Soji Shimada* 島田荘司
Soji Shimada (1948–) made a splashy debut in 1981 with the novel Senseijutsu satsujin jiken (tr. The Tokyo Zodiac Murders). Since then he has played a leading role in encouraging the “logic mystery” genre. He is also known for taking under his wing youthful writers such as Yukito Ayatsuji and Rintaro Norizuki, who came along in the late 1980s, and helping them develop their careers. That Shimada reigned over the world of mystery fiction in Japan for so many years without receiving a major literary award until 2008 is itself mysterious.
Shimada defines the logic mystery as a poetically evocative puzzle combined with subtle logic, in the tradition of Edgar Allan Poe’s “The Murders in the Rue Morgue.” The work should open with a compelling hook―a confounding mystery with strong elements of fantasy―and proceed to solve it logically. The one who pursues the case is the detective, a role played in Shimada’s works by the great Kiyoshi Mitarai.
The Tokyo Zodiac Murders was short-listed for the Edogawa Rampo Award, which is given each year to the best mystery by a new writer. Here, the author starts out by brazenly declaring the case “an impossible crime, of a type rarely seen in the world,” and openly challenges the reader to guess the killer’s identity: “Well, who did it?” The murders take place in Tokyo in 1936. A painter named Heikichi Umezawa, who says he is “devil-possessed,” and his married daughter Kazue are each murdered. Then, Heikichi’s four other daughters and two nieces are also murdered and found buried in different places around the country. The murderer has cut up the bodies of the women exactly as described in the notes for a novel left behind by Heikichi.
An avid student of astrology, magic, and alchemy, Heikichi divided the human body into six parts (head, chest, abdomen, hips, thighs, and lower legs); he was obsessed with the notion of assembling the astrologically strongest body parts of six different people, each of whom was under a different planetary influence, to make an ideal artificial woman. Each body is missing a different one of the key parts, but no sign of a woman assembled from them ever turns up. None of the murders is ever solved, and the case goes cold. Mitarai, who runs an astrology school, sets out to solve the gruesome mystery in 1979.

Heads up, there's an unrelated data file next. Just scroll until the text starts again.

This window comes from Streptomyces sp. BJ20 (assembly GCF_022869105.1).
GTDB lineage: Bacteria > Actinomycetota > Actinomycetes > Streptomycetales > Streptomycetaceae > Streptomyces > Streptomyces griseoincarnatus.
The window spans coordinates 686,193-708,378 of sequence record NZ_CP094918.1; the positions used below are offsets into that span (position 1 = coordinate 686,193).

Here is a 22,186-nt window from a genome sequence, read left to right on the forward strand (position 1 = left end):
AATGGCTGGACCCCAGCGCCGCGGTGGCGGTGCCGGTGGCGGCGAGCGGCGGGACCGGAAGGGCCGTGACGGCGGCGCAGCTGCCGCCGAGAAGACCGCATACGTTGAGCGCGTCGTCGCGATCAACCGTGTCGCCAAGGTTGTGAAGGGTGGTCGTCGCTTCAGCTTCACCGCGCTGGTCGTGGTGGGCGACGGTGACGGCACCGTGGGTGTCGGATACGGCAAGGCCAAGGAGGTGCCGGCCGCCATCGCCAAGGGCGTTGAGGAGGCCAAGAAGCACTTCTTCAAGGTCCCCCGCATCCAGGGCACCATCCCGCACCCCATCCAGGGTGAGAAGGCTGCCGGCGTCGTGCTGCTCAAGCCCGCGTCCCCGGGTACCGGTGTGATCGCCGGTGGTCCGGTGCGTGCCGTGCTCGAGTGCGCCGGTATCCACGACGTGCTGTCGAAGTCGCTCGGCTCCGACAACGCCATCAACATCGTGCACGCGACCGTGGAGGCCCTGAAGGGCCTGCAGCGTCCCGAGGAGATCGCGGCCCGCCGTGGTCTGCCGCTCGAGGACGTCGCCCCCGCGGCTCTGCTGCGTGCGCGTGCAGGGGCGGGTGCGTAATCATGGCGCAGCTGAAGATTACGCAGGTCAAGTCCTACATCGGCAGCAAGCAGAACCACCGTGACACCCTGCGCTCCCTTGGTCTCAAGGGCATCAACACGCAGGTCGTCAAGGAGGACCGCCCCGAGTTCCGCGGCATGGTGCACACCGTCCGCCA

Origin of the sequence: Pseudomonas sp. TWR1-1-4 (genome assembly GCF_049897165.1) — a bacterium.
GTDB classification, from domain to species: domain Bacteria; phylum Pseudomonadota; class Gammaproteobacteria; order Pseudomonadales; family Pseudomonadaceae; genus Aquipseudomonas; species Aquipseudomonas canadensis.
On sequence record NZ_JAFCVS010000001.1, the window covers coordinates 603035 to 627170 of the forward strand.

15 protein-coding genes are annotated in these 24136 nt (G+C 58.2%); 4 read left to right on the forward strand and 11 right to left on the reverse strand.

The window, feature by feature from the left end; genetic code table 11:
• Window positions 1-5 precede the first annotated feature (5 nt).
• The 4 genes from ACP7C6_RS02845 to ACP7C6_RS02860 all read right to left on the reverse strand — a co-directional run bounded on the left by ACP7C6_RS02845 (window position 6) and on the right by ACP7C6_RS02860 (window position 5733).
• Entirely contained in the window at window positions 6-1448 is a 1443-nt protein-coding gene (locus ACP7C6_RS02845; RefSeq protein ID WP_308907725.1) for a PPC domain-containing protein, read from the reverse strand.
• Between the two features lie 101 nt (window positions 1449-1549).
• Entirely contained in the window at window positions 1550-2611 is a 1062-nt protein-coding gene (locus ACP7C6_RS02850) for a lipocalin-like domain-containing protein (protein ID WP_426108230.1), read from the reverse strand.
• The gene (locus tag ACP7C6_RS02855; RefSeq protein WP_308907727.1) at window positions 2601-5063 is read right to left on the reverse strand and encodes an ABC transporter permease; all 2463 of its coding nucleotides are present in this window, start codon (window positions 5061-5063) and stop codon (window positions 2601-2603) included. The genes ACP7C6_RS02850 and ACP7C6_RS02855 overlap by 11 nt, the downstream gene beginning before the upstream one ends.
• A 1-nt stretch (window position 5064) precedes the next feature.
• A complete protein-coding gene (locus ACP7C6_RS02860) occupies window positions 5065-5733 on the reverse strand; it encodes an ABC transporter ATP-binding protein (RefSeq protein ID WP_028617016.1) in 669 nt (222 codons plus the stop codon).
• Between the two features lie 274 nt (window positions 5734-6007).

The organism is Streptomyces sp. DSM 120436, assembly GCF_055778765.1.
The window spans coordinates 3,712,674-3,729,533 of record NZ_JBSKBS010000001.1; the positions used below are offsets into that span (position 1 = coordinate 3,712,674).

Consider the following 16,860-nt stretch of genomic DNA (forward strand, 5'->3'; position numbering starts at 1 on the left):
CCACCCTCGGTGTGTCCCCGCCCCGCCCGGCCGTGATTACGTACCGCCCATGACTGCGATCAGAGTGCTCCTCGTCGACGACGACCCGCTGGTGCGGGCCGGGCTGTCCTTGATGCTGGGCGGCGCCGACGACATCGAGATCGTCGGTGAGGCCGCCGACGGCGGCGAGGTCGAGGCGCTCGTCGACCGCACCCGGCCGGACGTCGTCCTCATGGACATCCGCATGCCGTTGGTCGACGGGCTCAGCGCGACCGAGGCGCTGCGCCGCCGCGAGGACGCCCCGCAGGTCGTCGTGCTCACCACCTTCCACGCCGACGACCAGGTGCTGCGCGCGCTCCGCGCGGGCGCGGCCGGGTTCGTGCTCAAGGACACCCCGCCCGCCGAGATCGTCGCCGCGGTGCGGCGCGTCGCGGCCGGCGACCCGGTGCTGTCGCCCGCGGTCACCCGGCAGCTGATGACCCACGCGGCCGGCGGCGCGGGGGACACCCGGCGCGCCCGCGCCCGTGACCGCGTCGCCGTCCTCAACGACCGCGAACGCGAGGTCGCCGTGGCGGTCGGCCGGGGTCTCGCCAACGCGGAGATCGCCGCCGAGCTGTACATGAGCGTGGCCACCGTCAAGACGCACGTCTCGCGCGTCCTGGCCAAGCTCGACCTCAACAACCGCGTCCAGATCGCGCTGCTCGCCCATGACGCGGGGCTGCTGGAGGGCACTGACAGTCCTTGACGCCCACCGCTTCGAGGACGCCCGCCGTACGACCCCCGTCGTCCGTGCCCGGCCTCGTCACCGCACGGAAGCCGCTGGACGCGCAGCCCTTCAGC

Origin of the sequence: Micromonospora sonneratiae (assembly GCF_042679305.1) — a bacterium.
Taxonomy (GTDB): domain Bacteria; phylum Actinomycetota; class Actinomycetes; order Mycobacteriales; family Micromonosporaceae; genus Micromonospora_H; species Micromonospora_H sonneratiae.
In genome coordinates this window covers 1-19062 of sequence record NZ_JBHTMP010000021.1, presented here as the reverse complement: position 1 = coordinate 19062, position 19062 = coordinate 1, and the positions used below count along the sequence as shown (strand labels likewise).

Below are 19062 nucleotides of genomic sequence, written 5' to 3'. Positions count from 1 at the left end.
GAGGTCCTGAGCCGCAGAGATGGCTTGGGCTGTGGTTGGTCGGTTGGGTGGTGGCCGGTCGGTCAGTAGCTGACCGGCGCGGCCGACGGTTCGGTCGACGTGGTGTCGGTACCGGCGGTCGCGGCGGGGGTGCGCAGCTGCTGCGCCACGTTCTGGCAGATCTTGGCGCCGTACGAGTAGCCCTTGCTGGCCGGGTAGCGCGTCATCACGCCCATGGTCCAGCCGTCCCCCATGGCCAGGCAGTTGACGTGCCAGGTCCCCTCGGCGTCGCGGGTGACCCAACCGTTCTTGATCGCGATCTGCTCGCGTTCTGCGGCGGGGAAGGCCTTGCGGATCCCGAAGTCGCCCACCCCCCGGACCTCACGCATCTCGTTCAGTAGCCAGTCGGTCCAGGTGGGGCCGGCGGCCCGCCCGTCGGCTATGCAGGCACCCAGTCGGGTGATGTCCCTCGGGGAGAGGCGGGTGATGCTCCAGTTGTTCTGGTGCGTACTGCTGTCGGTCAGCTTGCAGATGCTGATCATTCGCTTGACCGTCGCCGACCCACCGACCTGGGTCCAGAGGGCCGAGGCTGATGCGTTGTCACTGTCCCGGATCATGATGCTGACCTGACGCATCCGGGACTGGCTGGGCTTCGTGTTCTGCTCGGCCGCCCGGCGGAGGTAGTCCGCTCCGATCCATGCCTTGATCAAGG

A masterful addition to the Detective Mitarai series is Matenro no kaijin (Phantom of the Skyscraper), written with The Phantom of the Opera in mind. While the story maintains the setup of secret maneuvers by a hideous, phantomlike man who lusts after a beautiful young actress, it takes place in an old New York skyscraper; indeed the skyscraper itself is in a sense the main character. In 1969, the iconic American actress Jodie Salinas, at age 74, is on her deathbed in her apartment on the 34th floor of the Central Park Tower. Surrounded by family, she confesses that on a stormy night in 1921, she shot and killed her producer in the first-floor office of that very building. She was originally interviewed as a suspect, but had an alibi for all but the 15 minutes when the elevators had stopped because of a power failure. For her to have descended from the 34th floor and returned 15 minutes later, after committing the crime, was impossible. The case went cold, but now Jodie informs her family that a phantom enabled her to carry out the crime. Mitarai, then an associate professor at Columbia University known for his success in solving mysteries, investigates and learns that the phantom is the architect of the tower, a World War I veteran. He created a hanging garden on the tower rooftop where he took up residence, and from there he killed off Jodie’s rival actresses and enemies one by one, aiding her career from the shadows.
Another series featuring Detective Takeshi Yoshiki of the Metropolitan Police Department Homicide Squad has been running for nearly 30 years now. Kiso, ten o ugokasu (Bizarre Power) is an ambitious installment that delves into social problems. In April 1989, when a 3-percent consumption tax was introduced, Yoshiko Sakurai, the beautiful fiftyish owner of a confectionery, is stabbed to death. The culprit: an old homeless man who, after paying 400 yen for a sweet, became enraged when asked for the 12 yen in tax. Arrested on the spot, he only gives a slight smile and maintains strict silence, not even revealing his name. It is learned that he has a previous record of homicide and was incarcerated 20 years ago. The case is assumed to be a terrible rerun of his former crime, but Yoshiki’s instincts tell him differently. He discovers that the old man is a native Korean who with his brother was forcibly transferred to prewar Japan. The crime he did time for was a false charge, and even his Japanese name, “Ikuo Namekawa,” was slapped on by a corrupt cop determined to pin the rap on him. Yoshiko, the old man, and his brother once belonged to the same circus, and by killing her the old man was avenging her unfaithfulness to his brother after 32 years.
*Senseijutsu satsujin jiken (Kodansha, 1981, 277 pages)
*Kiso, ten o ugokasu (new edition, Kobunsha, 1989, 335 pages)
*Matenro no kaijin (Tokyo Sogensha, 2005, 600 pages)